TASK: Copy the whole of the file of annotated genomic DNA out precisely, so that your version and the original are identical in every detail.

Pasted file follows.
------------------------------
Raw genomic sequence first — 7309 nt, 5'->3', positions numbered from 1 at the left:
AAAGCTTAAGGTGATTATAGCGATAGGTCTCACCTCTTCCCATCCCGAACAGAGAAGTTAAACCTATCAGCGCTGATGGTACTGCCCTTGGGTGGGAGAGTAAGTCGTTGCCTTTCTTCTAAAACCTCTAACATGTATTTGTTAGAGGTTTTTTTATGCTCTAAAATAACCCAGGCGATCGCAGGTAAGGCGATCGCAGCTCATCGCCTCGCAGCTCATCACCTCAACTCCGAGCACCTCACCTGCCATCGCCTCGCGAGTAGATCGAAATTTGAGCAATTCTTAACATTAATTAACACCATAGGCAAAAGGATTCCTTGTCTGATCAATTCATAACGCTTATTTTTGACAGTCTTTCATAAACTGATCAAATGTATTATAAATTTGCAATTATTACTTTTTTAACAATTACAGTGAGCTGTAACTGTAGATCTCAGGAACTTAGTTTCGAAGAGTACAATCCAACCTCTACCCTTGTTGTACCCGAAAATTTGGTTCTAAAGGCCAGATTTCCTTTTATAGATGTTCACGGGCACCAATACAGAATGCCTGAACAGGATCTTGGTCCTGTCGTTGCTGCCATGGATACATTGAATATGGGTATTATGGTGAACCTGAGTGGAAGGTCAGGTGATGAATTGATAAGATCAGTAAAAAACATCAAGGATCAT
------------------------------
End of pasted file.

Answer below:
Raw genomic sequence first — 7309 nt, 5'->3', positions numbered from 1 at the left:
AAAGCTTAAGGTGATTATAGCGATAGGTCTCACCTCTTCCCATCCCGAACAGAGAAGTTAAACCTATCAGCGCTGATGGTACTGCCCTTGGGTGGGAGAGTAAGTCGTTGCCTTTCTTCTAAAACCTCTAACATGTATTTGTTAGAGGTTTTTTTATGCTCTAAAATAACCCAGGCGATCGCAGGTAAGGCGATCGCAGCTCATCGCCTCGCAGCTCATCACCTCAACTCCGAGCACCTCACCTGCCATCGCCTCGCGAGTAGATCGAAATTTGAGCAATTCTTAACATTAATTAACACCATAGGCAAAAGGATTCCTTGTCTGATCAATTCATAACGCTTATTTTTGACAGTCTTTCATAAACTGATCAAATGTATTATAAATTTGCAATTATTACTTTTTTAACAATTACAGTGAGCTGTAACTGTAGATCTCAGGAACTTAGTTTCGAAGAGTACAATCCAACCTCTACCCTTGTTGTACCCGAAAATTTGGTTCTAAAGGCCAGATTTCCTTTTATAGATGTTCACGGGCACCAATACAGAATGCCTGAACAGGATCTTGGTCCTGTCGTTGCTGCCATGGATACATTGAATATGGGTATTATGGTGAACCTGAGTGGAAGGTCAGGTGATGAATTGATAAGATCAGTAAAAAACATCAAGGATCAT